Disney Infinity may have seemed like a long shot for the entertainment company, but the toy-centered game has managed to move a rather impressive 3 million starter pack units since debuting in August of last year.
According to a brief report from GamesIndustry.biz, Disney Infinity sold fairly decent across multiple platform for the brief time it's been on the market.
In an interview with the New York Times, Disney Interactive president James Pitaro commented about the success of the seemingly expensive and ambitious venture, mentioning that...
"We're thrilled that families and gamers alike have embraced Disney Infinity,"... "We believe we've set the stage for Infinity to be an enduring video game platform."
I imagine Disney is now in a prime position to compete for some market share of the toy-based, interactive game market against Activision and their Skylanders brand, which has become a financial tour de force all its own, becoming the number one best selling game for kids, according to Venture Beat.
Still, Disney Infinity has been ranked as the 10th best selling video game of 2013, which is an impressive feat for a new IP releasing during the transition of a new generation of home consoles and a crowded holiday season full of high-end AAA titles (though the quality of those titles is questionable).
I didn't think that Disney Infinity was going to be as big as it's turned out to be, based on its original unveiling in January around this very same time.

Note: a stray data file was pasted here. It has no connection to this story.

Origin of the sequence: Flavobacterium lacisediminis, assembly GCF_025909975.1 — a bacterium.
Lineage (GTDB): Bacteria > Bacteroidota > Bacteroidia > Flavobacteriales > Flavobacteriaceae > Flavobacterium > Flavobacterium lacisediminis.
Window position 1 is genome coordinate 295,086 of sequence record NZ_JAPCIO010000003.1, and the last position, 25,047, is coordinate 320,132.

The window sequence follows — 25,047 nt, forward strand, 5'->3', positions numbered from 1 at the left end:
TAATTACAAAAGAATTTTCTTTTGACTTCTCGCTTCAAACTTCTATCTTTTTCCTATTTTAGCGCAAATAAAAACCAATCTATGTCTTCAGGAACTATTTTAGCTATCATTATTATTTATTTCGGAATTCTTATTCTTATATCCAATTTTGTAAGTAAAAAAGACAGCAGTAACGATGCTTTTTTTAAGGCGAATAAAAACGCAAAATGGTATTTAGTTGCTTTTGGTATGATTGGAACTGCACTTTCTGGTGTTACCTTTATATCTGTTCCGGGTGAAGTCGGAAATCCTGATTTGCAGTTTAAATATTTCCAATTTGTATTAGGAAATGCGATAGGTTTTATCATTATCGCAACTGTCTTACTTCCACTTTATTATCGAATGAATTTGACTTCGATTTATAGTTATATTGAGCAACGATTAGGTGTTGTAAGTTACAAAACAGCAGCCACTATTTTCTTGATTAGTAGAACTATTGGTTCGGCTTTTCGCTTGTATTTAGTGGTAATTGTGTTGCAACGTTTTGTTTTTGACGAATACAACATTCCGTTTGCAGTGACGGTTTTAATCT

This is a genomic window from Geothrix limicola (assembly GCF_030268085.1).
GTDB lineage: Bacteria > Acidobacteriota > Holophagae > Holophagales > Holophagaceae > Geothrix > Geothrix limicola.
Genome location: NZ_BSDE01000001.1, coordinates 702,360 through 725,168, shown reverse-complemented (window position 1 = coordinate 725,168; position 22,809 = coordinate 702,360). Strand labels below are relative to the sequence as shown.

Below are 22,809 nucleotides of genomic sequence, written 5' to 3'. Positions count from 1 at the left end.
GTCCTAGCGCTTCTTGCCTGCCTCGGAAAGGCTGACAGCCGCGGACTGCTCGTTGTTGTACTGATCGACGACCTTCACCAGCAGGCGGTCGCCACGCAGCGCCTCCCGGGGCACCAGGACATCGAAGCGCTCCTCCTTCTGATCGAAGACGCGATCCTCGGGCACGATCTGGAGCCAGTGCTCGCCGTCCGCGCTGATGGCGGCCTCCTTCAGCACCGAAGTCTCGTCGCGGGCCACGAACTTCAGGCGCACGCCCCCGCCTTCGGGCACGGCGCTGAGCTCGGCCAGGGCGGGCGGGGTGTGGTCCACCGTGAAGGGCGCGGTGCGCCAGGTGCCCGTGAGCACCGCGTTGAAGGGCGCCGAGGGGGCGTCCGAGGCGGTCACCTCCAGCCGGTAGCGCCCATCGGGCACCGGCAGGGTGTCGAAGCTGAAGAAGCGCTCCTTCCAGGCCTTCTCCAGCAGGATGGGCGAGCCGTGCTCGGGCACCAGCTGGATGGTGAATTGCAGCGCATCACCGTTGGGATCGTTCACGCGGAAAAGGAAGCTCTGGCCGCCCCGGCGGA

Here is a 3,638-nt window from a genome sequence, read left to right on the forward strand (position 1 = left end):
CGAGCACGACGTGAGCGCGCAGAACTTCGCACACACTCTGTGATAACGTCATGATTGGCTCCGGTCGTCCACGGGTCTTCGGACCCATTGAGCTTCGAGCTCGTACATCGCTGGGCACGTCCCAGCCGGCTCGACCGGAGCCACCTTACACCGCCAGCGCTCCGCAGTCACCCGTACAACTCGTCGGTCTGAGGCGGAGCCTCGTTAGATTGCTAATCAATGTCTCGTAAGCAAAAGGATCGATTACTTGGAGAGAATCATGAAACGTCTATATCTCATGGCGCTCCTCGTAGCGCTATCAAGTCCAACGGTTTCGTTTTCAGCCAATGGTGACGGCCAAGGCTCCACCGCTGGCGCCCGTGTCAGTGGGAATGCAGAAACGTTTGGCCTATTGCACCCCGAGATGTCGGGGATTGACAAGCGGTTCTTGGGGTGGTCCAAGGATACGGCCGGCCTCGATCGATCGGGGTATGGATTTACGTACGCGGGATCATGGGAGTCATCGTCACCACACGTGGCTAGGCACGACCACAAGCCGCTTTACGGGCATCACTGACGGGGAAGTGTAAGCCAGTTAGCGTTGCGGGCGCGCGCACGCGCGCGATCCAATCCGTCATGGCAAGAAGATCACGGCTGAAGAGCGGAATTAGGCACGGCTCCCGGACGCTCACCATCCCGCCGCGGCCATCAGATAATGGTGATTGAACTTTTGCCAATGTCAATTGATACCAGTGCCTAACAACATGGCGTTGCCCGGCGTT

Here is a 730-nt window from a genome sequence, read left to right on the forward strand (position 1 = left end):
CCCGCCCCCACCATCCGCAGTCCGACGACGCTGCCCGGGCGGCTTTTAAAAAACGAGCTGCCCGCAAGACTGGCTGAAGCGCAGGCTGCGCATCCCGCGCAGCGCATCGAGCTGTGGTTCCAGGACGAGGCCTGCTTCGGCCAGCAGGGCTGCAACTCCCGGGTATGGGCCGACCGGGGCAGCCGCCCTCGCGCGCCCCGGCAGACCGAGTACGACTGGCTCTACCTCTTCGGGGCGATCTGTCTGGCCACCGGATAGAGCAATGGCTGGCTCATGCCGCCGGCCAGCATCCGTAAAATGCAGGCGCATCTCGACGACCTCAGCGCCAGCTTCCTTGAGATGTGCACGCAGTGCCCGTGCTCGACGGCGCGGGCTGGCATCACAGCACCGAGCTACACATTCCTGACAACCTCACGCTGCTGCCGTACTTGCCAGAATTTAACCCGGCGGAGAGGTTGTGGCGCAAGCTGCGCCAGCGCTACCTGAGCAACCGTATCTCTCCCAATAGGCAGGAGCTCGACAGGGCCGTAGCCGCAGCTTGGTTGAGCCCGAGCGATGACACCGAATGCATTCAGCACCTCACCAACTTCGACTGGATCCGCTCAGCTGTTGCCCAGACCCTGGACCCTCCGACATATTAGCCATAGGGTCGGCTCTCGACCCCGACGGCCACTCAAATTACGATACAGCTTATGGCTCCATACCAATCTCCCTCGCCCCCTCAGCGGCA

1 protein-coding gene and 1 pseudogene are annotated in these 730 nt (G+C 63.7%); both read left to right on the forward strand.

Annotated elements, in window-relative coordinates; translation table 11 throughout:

According to VG Chartz, the game has moved close to 300,000 units for the Wii U, nearly 550,000 units for the PS3, almost a million units for the Wii, 100,000 for the Nintendo 3DS and 870,000 units for the Xbox 360. Sadly VG Chartz didn't have numbers on the PS Vita and PC versions of the game, but it's safe to assume that they fill out the rest of the numbers.
For a supposedly “dying console”, the Wii U's version of Disney Infinity actually managed to move more units than the 3DS, which is pretty impressive.
As noted on VG Chartz, the game's first month saw it moving 294,000 SKUs of the Starter Pack, and it managed to move more than a million units by November. Again, that's very impressive for a new IP on its first year out (although, the argument about its sales across a multitude of platforms is an argument for another time.)
If Disney can continue to capitalize on the young kids demographic, they might be able to rival Skylanders at some point. Of course, I'm very curious to know how well the Disney Infinity franchise will fare on something like the Xbox One, which hasn't been marketed very well as a kid's device.
You can check out some footage of the game courtesy of The 8bit Theater.